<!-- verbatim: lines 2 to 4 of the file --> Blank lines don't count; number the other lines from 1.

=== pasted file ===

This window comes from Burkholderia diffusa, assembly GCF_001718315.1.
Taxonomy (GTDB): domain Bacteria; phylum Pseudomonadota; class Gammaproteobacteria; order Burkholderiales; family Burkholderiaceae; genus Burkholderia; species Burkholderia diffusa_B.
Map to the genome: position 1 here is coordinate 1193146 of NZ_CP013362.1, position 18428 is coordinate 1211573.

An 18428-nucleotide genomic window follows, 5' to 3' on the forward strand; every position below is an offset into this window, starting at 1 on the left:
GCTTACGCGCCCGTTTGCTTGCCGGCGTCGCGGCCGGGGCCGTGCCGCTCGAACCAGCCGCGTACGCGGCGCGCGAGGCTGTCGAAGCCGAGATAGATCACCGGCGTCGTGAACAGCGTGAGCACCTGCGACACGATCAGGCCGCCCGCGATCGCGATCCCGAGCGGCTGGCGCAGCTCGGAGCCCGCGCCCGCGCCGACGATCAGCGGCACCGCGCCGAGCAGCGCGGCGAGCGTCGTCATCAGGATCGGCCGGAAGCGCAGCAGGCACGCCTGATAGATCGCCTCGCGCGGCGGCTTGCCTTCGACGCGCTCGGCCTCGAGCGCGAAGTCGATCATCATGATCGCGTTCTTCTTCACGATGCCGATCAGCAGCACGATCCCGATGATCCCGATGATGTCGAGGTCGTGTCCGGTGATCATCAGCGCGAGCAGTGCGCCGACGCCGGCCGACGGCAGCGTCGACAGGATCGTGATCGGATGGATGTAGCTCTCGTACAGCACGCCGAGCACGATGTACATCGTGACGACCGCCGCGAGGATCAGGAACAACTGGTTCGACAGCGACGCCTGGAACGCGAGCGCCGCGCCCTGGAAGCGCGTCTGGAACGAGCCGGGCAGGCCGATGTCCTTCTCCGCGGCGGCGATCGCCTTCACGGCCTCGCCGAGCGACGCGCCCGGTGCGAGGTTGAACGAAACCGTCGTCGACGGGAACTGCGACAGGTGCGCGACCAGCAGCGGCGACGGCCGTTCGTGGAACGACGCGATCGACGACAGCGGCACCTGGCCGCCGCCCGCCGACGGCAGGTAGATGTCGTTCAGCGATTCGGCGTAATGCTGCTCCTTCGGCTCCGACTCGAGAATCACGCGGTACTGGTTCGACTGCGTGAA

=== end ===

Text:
Taxonomy (GTDB): domain Bacteria; phylum Pseudomonadota; class Gammaproteobacteria; order Burkholderiales; family Burkholderiaceae; genus Burkholderia; species Burkholderia diffusa_B.
Map to the genome: position 1 here is coordinate 1193146 of NZ_CP013362.1, position 18428 is coordinate 1211573.

An 18428-nucleotide genomic window follows, 5' to 3' on the forward strand; every position below is an offset into this window, starting at 1 on the left: